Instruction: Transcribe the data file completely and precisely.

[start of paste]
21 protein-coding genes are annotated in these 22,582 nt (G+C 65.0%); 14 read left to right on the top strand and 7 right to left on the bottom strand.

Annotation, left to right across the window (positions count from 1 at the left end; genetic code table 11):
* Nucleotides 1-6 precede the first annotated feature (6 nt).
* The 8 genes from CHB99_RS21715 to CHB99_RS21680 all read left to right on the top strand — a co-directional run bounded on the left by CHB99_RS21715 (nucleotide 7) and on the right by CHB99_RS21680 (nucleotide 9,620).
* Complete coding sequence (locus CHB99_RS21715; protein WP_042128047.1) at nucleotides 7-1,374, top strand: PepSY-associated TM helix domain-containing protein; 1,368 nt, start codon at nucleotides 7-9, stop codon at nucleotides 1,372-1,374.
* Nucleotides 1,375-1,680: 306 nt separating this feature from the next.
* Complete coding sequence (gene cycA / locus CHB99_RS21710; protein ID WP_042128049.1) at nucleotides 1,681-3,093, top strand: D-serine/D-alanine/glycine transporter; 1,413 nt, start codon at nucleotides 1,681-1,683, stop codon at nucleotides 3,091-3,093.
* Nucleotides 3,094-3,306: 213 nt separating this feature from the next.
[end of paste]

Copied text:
21 protein-coding genes are annotated in these 22,582 nt (G+C 65.0%); 14 read left to right on the top strand and 7 right to left on the bottom strand.

Annotation, left to right across the window (positions count from 1 at the left end; genetic code table 11):
* Nucleotides 1-6 precede the first annotated feature (6 nt).
* The 8 genes from CHB99_RS21715 to CHB99_RS21680 all read left to right on the top strand — a co-directional run bounded on the left by CHB99_RS21715 (nucleotide 7) and on the right by CHB99_RS21680 (nucleotide 9,620).
* Complete coding sequence (locus CHB99_RS21715; protein WP_042128047.1) at nucleotides 7-1,374, top strand: PepSY-associated TM helix domain-containing protein; 1,368 nt, start codon at nucleotides 7-9, stop codon at nucleotides 1,372-1,374.
* Nucleotides 1,375-1,680: 306 nt separating this feature from the next.
* Complete coding sequence (gene cycA / locus CHB99_RS21710; protein ID WP_042128049.1) at nucleotides 1,681-3,093, top strand: D-serine/D-alanine/glycine transporter; 1,413 nt, start codon at nucleotides 1,681-1,683, stop codon at nucleotides 3,091-3,093.
* Nucleotides 3,094-3,306: 213 nt separating this feature from the next.